William Page is a Marshall M. Criser Eminent Scholar in Electronic Communications and Administrative Law at the University of Florida, Levin College of Law.
The DOJ’s § 2 Report offers two recommendations under the heading of “General Standards for Exclusionary Conduct.” First, for evaluating alleged acts of exclusion, the Report endorses the burden-shifting framework of the D.C. Circuit’s 2001 Microsoft decision. Second, after canvassing various standards of anticompetitive effect, the Report settles on the “disproportionality test,” under which “conduct that potentially has both procompetitive and anticompetitive effects is anticompetitive under section 2 if its likely anticompetitive harms substantially outweigh its likely procompetitive benefits.”
In this post, I’d like to comment on these recommendations by recalling how the D.C. Circuit applied its burden-shifting approach in Microsoft. In doing so, I draw on The Microsoft Case: Antitrust, High Technology, and Consumer Welfare (Chicago 2007), which I wrote with John Lopatka of Penn State.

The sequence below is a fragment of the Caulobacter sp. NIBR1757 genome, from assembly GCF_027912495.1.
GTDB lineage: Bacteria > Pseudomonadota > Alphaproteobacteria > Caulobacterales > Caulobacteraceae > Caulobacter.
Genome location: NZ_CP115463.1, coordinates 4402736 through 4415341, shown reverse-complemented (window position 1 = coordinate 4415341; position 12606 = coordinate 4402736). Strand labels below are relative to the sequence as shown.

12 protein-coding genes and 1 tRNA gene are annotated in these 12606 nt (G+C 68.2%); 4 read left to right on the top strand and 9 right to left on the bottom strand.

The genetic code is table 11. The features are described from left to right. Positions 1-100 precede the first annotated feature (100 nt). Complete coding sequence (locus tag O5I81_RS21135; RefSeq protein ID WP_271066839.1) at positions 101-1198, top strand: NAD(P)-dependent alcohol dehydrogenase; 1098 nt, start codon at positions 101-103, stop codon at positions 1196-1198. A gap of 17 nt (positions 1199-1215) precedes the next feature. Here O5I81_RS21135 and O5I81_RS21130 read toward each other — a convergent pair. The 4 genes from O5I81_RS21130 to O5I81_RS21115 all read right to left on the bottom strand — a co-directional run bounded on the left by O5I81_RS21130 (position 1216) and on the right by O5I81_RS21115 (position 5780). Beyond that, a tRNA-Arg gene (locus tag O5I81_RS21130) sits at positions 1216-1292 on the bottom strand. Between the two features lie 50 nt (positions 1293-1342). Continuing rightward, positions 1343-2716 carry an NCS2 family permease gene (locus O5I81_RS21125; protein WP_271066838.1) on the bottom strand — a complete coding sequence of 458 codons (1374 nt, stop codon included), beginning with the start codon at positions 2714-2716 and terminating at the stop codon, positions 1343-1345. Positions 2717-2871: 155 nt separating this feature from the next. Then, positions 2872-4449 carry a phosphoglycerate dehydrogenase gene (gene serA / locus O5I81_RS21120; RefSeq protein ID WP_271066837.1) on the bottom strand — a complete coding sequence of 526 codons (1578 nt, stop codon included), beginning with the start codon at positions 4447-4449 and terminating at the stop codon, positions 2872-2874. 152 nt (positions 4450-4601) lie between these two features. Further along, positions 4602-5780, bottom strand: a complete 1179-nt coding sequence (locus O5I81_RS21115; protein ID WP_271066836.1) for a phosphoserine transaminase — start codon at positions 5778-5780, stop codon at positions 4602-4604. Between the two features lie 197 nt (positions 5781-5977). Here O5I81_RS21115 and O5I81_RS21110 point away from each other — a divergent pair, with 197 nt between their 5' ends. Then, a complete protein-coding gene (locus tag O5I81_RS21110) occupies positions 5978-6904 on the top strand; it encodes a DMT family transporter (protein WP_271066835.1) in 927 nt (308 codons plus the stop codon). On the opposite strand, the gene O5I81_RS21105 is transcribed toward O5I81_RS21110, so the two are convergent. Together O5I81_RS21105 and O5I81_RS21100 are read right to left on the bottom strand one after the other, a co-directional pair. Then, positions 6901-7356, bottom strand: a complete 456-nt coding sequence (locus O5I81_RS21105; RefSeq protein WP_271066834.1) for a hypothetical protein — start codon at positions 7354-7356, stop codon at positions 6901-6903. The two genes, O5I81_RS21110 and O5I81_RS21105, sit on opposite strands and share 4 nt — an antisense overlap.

Under the D.C. Circuit’s burden-shifting approach, the plaintiff is first required to show that the defendant’s conduct harmed not only competitors but the “competitive process and [therefore] consumers.” If the plaintiff does so, the defendant must offer a procompetitive justification for the conduct, that is, “a nonpretextual claim that its conduct is indeed a form of competition on the merits because it involves, for example, greater efficiency or enhanced consumer appeal.” If the defendant produces a justification, the plaintiff is required either to refute it or to prove that the anticompetitive harm outweighs any benefit.The DOJ claimed that this burden-shifting approach would save litigation costs by allowing summary judgment or dismissal on the pleadings. In Microsoft itself, however, the test only structured the appellate court’s analysis of voluminous evidence of competitive effects and efficiency justifications submitted by both sides at the trial. As applied by the court of appeals, the first step in the analysis—determining whether a practice was prima facie anticompetitive—did the heavy lifting. Of the court’s eight reversals of holdings of monopolization, seven were because the conduct was not anticompetitive. Those determinations, of course, ended the analysis in Microsoft’s favor. The court’s determinations that Microsoft’s other practices were anticompetitive were almost as decisive. Only once did Microsoft successfully rebut a showing of anticompetitive effect by offering an efficiency justification. (In that instance, Microsoft was able to justify its design of Windows to override, for limited purposes, a user’s designation of a rival product as the default browser.) The government failed to refute this justification or show it was less weighty than the anticompetitive effect.